European Foodservice Summit

Ex-Foreign Minister: Old World Order No Longer Exists

Former German Foreign Minister Sigmar Gabriel speaks of a new world order at the 23rd European Foodservice Summit.
Thomas Fedra
Former German Foreign Minister Sigmar Gabriel speaks of a new world order at the 23rd European Foodservice Summit.

At the 23rd European Foodservice Summit, closing speaker Sigmar Gabriel gave an overview of the political situation from his point of view and the impact on each and every one of us.

"We are living in a time that represents an enormous challenge for politics, business and society. Probably the challenges have never been as big as they are today. At the same time, a turn of the times has occurred," the former foreign minister of Germany opened his speech.


The real turning point, Gabriel continued, was that the old post-war world order of the 20th century had come to an end. After World War II, according to the social democrat, it was quite simple in the mind of the Americans: Russians out, Americans in, Germans down, was the credo of the U.S. at the time. In this way, they would have quickly risen to become the all-encompassing world police.

USA no longer wants to be world police

Today, however, the United States is no longer the sole dominant power, nor does it want to be. Instead, countries that used to be condescendingly referred to as the Third World and that until now sat at the cat's table of the global order are demanding their place.

China, India, but also the states of Africa, Asia and Latin America scratched tremendously at the long-standing world power structure. After all, these countries represent 60 to 70 percent of the world's population.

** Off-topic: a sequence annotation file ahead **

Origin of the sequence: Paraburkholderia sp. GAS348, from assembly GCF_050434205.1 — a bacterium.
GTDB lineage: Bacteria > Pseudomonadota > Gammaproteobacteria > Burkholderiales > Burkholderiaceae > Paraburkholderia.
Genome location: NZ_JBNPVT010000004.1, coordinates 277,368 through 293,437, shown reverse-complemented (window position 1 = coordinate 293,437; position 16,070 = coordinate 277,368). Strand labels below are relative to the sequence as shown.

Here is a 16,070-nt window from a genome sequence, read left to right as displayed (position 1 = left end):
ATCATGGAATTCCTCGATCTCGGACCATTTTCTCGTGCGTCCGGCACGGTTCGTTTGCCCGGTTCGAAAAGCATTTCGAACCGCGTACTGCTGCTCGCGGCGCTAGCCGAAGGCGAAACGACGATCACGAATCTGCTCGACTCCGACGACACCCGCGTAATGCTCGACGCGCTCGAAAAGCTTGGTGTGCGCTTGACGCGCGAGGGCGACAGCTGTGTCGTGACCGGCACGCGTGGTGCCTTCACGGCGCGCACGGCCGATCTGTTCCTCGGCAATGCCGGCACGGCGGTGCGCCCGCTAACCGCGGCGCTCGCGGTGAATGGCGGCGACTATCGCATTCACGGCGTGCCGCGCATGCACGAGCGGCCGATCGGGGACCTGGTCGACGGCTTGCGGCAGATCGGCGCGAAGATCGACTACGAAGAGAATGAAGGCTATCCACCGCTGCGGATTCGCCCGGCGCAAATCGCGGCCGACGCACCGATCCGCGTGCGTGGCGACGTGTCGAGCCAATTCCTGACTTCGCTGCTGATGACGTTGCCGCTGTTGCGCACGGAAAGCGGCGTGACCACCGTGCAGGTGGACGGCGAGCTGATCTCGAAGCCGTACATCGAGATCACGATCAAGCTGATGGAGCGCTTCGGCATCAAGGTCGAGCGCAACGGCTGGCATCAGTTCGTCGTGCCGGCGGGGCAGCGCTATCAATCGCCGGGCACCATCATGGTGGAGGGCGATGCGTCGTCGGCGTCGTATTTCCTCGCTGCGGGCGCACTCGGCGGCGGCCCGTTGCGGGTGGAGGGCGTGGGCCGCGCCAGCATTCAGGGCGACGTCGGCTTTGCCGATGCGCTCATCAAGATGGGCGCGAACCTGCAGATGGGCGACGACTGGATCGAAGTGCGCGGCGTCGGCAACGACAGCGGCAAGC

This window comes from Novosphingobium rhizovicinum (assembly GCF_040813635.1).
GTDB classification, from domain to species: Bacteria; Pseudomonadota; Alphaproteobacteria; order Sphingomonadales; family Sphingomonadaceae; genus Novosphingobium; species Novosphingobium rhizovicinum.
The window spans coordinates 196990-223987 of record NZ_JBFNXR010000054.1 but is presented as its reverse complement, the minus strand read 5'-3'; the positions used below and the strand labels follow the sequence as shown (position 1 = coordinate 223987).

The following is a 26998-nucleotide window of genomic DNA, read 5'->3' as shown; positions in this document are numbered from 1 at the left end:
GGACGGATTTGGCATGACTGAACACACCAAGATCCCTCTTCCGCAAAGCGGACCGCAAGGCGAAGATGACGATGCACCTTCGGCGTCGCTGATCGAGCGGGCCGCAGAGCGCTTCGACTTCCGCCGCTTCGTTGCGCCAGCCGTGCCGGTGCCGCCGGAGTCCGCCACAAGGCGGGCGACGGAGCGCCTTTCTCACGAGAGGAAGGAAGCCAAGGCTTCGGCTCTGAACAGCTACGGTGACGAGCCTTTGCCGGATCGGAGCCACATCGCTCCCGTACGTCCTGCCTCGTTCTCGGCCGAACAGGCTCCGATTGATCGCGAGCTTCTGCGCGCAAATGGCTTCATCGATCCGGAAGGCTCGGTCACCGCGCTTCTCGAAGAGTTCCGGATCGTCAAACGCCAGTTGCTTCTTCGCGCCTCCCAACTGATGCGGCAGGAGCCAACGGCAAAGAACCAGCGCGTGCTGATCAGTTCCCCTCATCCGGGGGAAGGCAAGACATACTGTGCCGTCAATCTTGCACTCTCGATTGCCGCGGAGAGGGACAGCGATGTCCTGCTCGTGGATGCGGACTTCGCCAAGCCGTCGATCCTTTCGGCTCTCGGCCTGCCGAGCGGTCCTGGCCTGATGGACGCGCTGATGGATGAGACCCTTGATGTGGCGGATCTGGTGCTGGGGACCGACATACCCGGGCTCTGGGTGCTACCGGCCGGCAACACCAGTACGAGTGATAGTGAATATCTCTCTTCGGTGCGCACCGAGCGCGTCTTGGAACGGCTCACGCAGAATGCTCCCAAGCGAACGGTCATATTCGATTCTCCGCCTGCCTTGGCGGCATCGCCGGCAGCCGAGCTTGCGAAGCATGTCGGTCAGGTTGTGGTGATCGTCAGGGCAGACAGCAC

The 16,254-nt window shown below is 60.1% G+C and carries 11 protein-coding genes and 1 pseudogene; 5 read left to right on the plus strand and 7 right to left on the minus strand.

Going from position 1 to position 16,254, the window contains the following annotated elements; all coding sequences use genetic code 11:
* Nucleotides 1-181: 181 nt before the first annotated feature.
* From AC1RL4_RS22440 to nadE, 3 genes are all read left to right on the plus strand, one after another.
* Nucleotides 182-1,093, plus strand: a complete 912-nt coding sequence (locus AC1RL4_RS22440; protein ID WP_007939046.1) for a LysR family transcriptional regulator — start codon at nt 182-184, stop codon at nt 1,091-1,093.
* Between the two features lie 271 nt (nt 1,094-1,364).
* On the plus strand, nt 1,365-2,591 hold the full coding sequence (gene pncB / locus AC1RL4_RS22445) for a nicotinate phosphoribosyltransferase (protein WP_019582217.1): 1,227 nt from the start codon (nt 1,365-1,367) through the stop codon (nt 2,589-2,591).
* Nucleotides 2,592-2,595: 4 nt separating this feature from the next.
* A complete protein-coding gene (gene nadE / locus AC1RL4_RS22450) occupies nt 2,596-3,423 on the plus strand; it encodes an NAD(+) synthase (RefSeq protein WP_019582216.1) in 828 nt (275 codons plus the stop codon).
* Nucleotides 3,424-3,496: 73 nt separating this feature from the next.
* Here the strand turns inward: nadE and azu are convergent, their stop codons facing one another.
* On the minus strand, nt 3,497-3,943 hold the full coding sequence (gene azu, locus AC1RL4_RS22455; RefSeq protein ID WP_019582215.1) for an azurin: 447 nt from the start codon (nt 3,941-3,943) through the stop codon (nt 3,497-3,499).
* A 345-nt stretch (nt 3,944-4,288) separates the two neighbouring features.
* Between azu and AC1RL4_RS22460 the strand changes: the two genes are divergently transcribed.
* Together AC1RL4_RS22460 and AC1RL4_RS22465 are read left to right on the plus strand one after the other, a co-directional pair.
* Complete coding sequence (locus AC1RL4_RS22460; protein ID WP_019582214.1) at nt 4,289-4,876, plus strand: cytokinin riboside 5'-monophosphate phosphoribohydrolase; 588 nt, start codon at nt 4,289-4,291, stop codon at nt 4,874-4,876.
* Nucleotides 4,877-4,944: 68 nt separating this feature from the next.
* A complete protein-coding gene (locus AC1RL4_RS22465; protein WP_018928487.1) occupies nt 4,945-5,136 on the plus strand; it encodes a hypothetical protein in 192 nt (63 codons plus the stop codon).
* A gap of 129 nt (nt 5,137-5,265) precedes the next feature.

After 600 years, the Atlantic era has come to an end, he said. "This is a real turning point," Gabriel says. For centuries, all major innovations had come from Europe and the United States. But that age is over, he says.

"We are witnesses to a tectonic shift in the axes of power that no longer run through the Atlantic, but now through the Indo-Pacific," the former politician sums up. What role does Russia play at all in this context?

According to Gabriel, Russia probably thought that now would be a good opportunity to become the third great power alongside China and the United States in the struggle for a new global order. The U.S. torn by domestic political processes and focused on China, and NATO called brain-dead by French President Macron. The European Union divided between East, West, North and South. The opportunity simply seemed favorable for the Russian president to rebuild a Russian empire.

China's beadle

But his ambitions were abruptly halted as Ukraine, with the help of much of the rest of the world, defended itself enormously well against the Russian aggressor. Thus, in Gabriel's eyes, Russia has degraded itself to "a big gas station," an allusion to the energy war that Putin is waging. Moreover, Russia is now hugely dependent on China.

Nevertheless, the former foreign minister concluded, his enormous crises such as pandemic and climate can only be solved jointly. In his words, "a highly interesting time" - although he did not sound particularly euphoric at these words.

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